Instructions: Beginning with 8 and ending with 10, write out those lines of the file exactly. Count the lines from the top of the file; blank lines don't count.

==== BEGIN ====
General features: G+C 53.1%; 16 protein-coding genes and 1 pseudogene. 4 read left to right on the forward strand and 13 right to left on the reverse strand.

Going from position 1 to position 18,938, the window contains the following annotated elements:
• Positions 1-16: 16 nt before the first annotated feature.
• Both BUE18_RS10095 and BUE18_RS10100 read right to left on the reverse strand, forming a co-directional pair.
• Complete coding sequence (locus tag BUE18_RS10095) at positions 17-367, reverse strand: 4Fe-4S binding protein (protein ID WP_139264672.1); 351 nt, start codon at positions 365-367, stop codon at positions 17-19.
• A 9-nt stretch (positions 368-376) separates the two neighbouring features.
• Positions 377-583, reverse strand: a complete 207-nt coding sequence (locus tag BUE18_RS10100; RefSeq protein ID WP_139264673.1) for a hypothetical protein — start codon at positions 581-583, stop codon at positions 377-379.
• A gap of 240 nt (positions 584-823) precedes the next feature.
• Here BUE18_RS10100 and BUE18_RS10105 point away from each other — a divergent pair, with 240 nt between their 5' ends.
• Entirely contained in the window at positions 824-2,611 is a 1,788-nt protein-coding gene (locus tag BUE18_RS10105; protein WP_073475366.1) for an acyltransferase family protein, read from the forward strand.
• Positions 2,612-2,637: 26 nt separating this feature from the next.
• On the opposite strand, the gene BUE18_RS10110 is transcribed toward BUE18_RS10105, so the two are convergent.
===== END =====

• A gap of 240 nt (positions 584-823) precedes the next feature.
• Here BUE18_RS10100 and BUE18_RS10105 point away from each other — a divergent pair, with 240 nt between their 5' ends.
• Entirely contained in the window at positions 824-2,611 is a 1,788-nt protein-coding gene (locus tag BUE18_RS10105; protein WP_073475366.1) for an acyltransferase family protein, read from the forward strand.